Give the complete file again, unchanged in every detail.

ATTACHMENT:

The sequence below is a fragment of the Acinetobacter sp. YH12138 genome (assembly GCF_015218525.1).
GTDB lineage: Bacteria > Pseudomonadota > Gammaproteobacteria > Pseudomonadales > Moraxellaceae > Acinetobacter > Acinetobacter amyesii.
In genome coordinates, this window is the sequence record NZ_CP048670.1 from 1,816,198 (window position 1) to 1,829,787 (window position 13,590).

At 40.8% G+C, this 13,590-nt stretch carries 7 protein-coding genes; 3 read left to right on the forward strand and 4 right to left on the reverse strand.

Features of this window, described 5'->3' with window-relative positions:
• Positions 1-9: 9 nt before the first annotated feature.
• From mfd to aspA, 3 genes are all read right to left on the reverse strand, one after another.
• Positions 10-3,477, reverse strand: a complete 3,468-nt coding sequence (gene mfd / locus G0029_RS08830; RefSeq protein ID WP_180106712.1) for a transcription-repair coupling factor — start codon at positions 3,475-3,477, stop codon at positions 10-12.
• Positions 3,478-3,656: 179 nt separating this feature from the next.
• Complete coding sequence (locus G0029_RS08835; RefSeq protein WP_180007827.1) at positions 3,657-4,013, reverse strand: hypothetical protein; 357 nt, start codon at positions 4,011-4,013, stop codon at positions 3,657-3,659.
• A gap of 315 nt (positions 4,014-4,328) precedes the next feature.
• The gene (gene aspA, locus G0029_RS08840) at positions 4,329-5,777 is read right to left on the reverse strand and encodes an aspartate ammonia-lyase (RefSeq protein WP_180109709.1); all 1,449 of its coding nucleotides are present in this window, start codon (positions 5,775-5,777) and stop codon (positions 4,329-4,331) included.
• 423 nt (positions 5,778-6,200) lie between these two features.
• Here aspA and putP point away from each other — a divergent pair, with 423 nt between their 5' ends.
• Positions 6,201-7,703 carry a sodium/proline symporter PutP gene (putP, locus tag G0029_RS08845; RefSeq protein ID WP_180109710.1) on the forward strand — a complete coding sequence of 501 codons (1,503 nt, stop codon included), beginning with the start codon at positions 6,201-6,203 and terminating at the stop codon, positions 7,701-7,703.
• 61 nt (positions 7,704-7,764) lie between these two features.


The sequence below is a fragment of the Acinetobacter sp. YH12138 genome (assembly GCF_015218525.1).
GTDB lineage: Bacteria > Pseudomonadota > Gammaproteobacteria > Pseudomonadales > Moraxellaceae > Acinetobacter > Acinetobacter amyesii.
In genome coordinates, this window is the sequence record NZ_CP048670.1 from 1,816,198 (window position 1) to 1,829,787 (window position 13,590).

At 40.8% G+C, this 13,590-nt stretch carries 7 protein-coding genes; 3 read left to right on the forward strand and 4 right to left on the reverse strand.

Features of this window, described 5'->3' with window-relative positions:
• Positions 1-9: 9 nt before the first annotated feature.
• From mfd to aspA, 3 genes are all read right to left on the reverse strand, one after another.
• Positions 10-3,477, reverse strand: a complete 3,468-nt coding sequence (gene mfd / locus G0029_RS08830; RefSeq protein ID WP_180106712.1) for a transcription-repair coupling factor — start codon at positions 3,475-3,477, stop codon at positions 10-12.
• Positions 3,478-3,656: 179 nt separating this feature from the next.
• Complete coding sequence (locus G0029_RS08835; RefSeq protein WP_180007827.1) at positions 3,657-4,013, reverse strand: hypothetical protein; 357 nt, start codon at positions 4,011-4,013, stop codon at positions 3,657-3,659.
• A gap of 315 nt (positions 4,014-4,328) precedes the next feature.
• The gene (gene aspA, locus G0029_RS08840) at positions 4,329-5,777 is read right to left on the reverse strand and encodes an aspartate ammonia-lyase (RefSeq protein WP_180109709.1); all 1,449 of its coding nucleotides are present in this window, start codon (positions 5,775-5,777) and stop codon (positions 4,329-4,331) included.
• 423 nt (positions 5,778-6,200) lie between these two features.
• Here aspA and putP point away from each other — a divergent pair, with 423 nt between their 5' ends.
• Positions 6,201-7,703 carry a sodium/proline symporter PutP gene (putP, locus tag G0029_RS08845; RefSeq protein ID WP_180109710.1) on the forward strand — a complete coding sequence of 501 codons (1,503 nt, stop codon included), beginning with the start codon at positions 6,201-6,203 and terminating at the stop codon, positions 7,701-7,703.
• 61 nt (positions 7,704-7,764) lie between these two features.